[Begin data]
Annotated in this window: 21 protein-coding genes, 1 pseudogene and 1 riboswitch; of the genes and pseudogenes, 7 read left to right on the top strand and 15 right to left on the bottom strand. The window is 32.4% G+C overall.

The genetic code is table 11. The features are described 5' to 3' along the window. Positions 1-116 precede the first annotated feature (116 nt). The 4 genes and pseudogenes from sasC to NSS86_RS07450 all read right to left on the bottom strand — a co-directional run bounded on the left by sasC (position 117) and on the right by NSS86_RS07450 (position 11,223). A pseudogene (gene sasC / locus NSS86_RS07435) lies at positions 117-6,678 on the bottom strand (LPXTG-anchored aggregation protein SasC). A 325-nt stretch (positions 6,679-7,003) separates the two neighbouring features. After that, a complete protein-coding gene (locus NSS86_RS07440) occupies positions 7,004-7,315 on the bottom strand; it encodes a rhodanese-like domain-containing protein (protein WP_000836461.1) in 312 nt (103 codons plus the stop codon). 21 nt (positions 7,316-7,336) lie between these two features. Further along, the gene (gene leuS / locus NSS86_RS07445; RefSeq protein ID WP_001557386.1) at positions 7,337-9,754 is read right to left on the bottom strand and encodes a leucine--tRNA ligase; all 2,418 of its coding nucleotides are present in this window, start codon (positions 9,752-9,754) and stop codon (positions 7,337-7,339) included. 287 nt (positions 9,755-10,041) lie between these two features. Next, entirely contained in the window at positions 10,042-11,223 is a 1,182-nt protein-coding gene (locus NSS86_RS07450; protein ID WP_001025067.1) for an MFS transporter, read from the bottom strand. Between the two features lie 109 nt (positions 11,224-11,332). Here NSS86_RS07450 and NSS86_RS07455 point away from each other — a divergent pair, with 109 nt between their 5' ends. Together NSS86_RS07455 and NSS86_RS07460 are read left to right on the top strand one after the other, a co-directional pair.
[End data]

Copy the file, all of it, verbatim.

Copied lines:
Annotated in this window: 21 protein-coding genes, 1 pseudogene and 1 riboswitch; of the genes and pseudogenes, 7 read left to right on the top strand and 15 right to left on the bottom strand. The window is 32.4% G+C overall.

The genetic code is table 11. The features are described 5' to 3' along the window. Positions 1-116 precede the first annotated feature (116 nt). The 4 genes and pseudogenes from sasC to NSS86_RS07450 all read right to left on the bottom strand — a co-directional run bounded on the left by sasC (position 117) and on the right by NSS86_RS07450 (position 11,223). A pseudogene (gene sasC / locus NSS86_RS07435) lies at positions 117-6,678 on the bottom strand (LPXTG-anchored aggregation protein SasC). A 325-nt stretch (positions 6,679-7,003) separates the two neighbouring features. After that, a complete protein-coding gene (locus NSS86_RS07440) occupies positions 7,004-7,315 on the bottom strand; it encodes a rhodanese-like domain-containing protein (protein WP_000836461.1) in 312 nt (103 codons plus the stop codon). 21 nt (positions 7,316-7,336) lie between these two features. Further along, the gene (gene leuS / locus NSS86_RS07445; RefSeq protein ID WP_001557386.1) at positions 7,337-9,754 is read right to left on the bottom strand and encodes a leucine--tRNA ligase; all 2,418 of its coding nucleotides are present in this window, start codon (positions 9,752-9,754) and stop codon (positions 7,337-7,339) included. 287 nt (positions 9,755-10,041) lie between these two features. Next, entirely contained in the window at positions 10,042-11,223 is a 1,182-nt protein-coding gene (locus NSS86_RS07450; protein ID WP_001025067.1) for an MFS transporter, read from the bottom strand. Between the two features lie 109 nt (positions 11,224-11,332). Here NSS86_RS07450 and NSS86_RS07455 point away from each other — a divergent pair, with 109 nt between their 5' ends. Together NSS86_RS07455 and NSS86_RS07460 are read left to right on the top strand one after the other, a co-directional pair.